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Are taxes important in immigration matters?

Complying with tax obligations is oftentimes important to successfully processing an immigration case. Taxes are necessary in many types of cases.

Complying with tax obligations is oftentimes important to successfully processing an immigration case. Taxes are necessary in many types of cases.

For example:

1. Family-based residency status: A petitioner must show that they can provide support to the relative they are petitioning for. This sponsorship requires the petitioner to show that he or she makes 125% more than the poverty guidelines. If the petitioner is employed, immigration authorities expect to review up to three years of income taxes before making the determination. Petitioners who do not meet the required income can provide the proof of income for a co-sponsor and that co-sponsor, if employed, will also be expected to present up to three years of income taxes. Petitioners who cannot comply with the sponsorship requirements can have their case denied.

2. Employer petitions: Companies desiring to hire foreign workers must show that they are able to meet the required salary and that they are a solvent business. Companies prove solvency with tax returns, among other requirements. Further, foreign employees must show that they work for the petitioning company and that they earn the salary required by immigration authorities. Foreign workers are expected to file tax returns that show the proper employer and salary. Companies that cannot show sufficient solvency are unable to hire foreign workers. Foreign workers who are working for a company other than the petitioning company, or who are earning less than required by immigration authorities, can have their status terminated.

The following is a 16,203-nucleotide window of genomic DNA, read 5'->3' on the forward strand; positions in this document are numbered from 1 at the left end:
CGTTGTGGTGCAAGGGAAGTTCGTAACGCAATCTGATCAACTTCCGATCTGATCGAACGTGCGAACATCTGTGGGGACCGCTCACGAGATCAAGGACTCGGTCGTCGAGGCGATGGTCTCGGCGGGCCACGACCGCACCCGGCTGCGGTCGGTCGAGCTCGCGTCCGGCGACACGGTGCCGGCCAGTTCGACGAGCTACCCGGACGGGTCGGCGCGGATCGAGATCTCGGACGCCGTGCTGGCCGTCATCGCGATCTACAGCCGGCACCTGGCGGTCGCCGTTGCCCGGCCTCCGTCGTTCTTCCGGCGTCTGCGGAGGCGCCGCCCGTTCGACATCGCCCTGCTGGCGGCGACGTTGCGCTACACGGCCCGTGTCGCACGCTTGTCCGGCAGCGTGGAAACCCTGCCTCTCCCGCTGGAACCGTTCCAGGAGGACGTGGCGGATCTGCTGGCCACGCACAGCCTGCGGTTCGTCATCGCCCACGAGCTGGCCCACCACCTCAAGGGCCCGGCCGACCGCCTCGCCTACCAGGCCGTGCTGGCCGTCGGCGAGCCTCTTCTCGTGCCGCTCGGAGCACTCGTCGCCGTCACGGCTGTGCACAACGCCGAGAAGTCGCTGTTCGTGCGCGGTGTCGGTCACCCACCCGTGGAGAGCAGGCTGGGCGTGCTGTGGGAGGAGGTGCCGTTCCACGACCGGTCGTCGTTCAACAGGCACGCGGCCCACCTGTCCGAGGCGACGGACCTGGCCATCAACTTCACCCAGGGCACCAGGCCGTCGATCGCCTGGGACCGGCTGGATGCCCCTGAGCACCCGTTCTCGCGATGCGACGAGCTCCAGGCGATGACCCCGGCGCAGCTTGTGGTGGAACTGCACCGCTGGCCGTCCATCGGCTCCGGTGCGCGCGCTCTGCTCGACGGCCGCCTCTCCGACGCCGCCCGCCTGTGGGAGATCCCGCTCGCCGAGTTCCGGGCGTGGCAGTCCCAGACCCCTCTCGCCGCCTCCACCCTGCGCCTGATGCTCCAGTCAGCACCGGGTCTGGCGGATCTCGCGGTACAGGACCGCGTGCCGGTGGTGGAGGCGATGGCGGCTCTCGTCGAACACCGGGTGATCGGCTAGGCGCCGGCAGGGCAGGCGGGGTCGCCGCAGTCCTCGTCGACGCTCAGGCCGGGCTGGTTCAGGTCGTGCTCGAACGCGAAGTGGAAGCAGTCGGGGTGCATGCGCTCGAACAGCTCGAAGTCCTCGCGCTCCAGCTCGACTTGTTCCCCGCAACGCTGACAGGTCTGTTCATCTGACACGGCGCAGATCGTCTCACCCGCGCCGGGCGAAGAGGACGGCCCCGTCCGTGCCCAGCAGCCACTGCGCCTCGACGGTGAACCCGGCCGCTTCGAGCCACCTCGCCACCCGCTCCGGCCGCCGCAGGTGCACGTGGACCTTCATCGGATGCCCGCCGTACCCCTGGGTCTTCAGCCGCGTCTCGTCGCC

3. Naturalizations: Lawful permanent residents seeking to become naturalized citizens must show that they have complied with their tax filing obligations. The application for naturalization has several questions regarding tax filings and tax debt. A person can be (and most likely will be) denied naturalization if tax filings and/or payments are in arrears.

4. Cases in which the person must show good moral character or that favorable exercise of discretion is merited: Individuals seeking to stay in the US oftentimes must show not only that they meet the definition of good moral character but also that they deserve the opportunity. This is particularly true in cases before the Immigration Court, during which an immigration judge will look at a person’s behavior in the US. Immigration judges usually look favorably upon individuals who have complied properly with tax obligations. Some immigration judges have denied cases based in part on a person’s failure to meet such obligations. The rationale is simple—you should not be rewarded with status if you do not feel the need to meet the most basic duty owed by every responsible citizen.

Not all immigration cases require a showing of tax compliance. Examples of these cases include juvenile protection petitions; visas for victims of crimes; and cases where individuals seek protection from abuse, persecution or torture. People eligible for automatic citizenship (usually children of citizens) do not have to show tax compliance to be considered a citizen.

Be aware that mere compliance with tax filing is insufficient. A person’s case can be denied due to improperly filed taxes, meaning taxes that include false or misleading information with the goal of maximizing a refund or minimizing tax liability. False or misleading information can include:

  1. Underreporting income (e.g., not reporting cash income);

  2. Padding or overreporting expenses (e.g., deducting items purchased for personal use, inflating mileage);

  3. Taking improper dependent deductions (for example, citizens of Mexico and Canada can use relatives abroad as dependents if they can show support of over 51% of the annual cost of living but other nationals cannot);

  4. Filing under the wrong category (such as married persons who live together filing as “head of household” or “single”).

Undocumented employment DOES NOT excuse a person from filing taxes and neither does employment with false documentation. A person who works in the US while undocumented can file a tax return by using a Tax Payer Identification Number (IRS Form W-7) and must file and pay taxes even on income that was obtained while working illegally or with false documents.

The obligation to pay taxes falls upon everyone who works in the US regardless of immigration status, with only minor exceptions. Citizens and permanent residents of the US who live outside of the country must also file tax returns even if their income is earned abroad.

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